OSTIblog article by David Wojick on Mon, 21 April, 2008
If I had to describe the OSTI revolution in ten words or less it would be "OSTI is making the Web work for science."
It is a colossal irony that the Web does not work for science. The World Wide Web was developed by high energy physicists at CERN, for the purpose of sharing scientific papers. HTML is basically very simple, with features that were specifically designed to display scientific writings.
But the Web quickly transitioned into popular culture, becoming a revolutionary new medium of global communication. Simple HTML has been tricked into producing complex, magazine-like displays and much more.
This trickery is a technological marvel in its own right. Web pages now number in the billions and the pace is quickening, not slowing, as video, blog and personal mega-sites take off. Social, consumer and popular content dominates these huge numbers.
In the process science got left behind. As the Web exploded in size it quickly came to pass that the Web only works where search works, and ordinary Web search does not work for science. The ordinary search engines do not find science, for several reasons.
First, and foremost, most science is in the deep Web. This is explained in detail in other OSTIblog articles. Second, scientific content on the surface Web is swamped by non-scientific content using the same language, especially news and consumer or company information. It is interesting to take a scientific article on a scientist's Web site and see what it takes to get Google to return it as a top hit. If you know the exact title it can be done, otherwise not likely.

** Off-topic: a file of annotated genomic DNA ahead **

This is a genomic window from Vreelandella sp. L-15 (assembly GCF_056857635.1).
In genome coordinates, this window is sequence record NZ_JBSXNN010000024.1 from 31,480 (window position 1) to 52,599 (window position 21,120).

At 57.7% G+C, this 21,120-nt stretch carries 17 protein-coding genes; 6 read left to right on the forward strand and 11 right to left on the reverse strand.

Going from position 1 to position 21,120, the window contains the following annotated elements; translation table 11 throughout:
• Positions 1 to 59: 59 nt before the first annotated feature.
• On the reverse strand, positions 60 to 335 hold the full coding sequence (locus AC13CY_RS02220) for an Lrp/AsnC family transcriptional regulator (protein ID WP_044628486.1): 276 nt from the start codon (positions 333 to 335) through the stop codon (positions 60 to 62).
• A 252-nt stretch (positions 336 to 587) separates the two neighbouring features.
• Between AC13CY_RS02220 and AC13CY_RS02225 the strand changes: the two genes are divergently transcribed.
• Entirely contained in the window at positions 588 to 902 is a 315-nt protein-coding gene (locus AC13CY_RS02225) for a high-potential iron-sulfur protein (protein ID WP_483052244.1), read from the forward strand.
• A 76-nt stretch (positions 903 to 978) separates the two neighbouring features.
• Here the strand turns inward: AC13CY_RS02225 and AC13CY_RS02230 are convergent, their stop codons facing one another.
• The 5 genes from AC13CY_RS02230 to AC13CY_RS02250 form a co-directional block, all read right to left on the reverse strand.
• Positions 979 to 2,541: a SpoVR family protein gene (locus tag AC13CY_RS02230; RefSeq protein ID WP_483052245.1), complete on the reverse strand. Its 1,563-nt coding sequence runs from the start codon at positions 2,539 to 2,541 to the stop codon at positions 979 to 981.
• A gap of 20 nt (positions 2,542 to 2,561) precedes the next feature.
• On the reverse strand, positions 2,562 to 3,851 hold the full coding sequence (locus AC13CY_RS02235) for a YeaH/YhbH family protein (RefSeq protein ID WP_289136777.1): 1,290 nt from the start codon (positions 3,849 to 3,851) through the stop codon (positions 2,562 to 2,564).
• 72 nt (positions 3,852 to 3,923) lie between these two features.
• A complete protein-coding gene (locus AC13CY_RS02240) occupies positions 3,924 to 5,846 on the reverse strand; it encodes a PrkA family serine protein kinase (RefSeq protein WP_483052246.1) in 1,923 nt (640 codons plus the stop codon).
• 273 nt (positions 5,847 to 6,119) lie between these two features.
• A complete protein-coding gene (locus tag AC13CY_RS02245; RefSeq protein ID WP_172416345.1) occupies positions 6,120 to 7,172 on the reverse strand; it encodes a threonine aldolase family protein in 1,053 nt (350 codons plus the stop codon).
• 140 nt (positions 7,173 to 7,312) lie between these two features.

A number of attempts have been made to solve this problem and make the Web work for science. Unfortunately most of these have focused on subscription journal articles, which are not in the public domain. There are several projects which provide abstracts in large numbers, but no actual content. These may be very useful for certain purposes, but do not solve the basic problem. Others search large numbers of articles but most of the results are only available on a pay-per-paper basis. This is a good way to buy articles, but browsing is prohibitively expensive in most cases.
OSTI's revolutionary approach has been to focus on full text scientific content in the public domain. Search results include specialized surface Web content, but especially deep Web content. This too is explained in detail in other OSTIblog articles. An estimated 200 million pages of scientific content are now available through specialized search.
Has OSTI made the Web work for science? Yes and no. Yes, because the OSTI owned or operated portals now provide huge amounts of content for science. (Also for technology, which has similar problems.) No, because this is still just a small fraction of the total that is Web accessible. So the OSTI revolution is just beginning, because the Web will really only work for science when everything that is Web accessible is also findable.
Senior consultant for innovation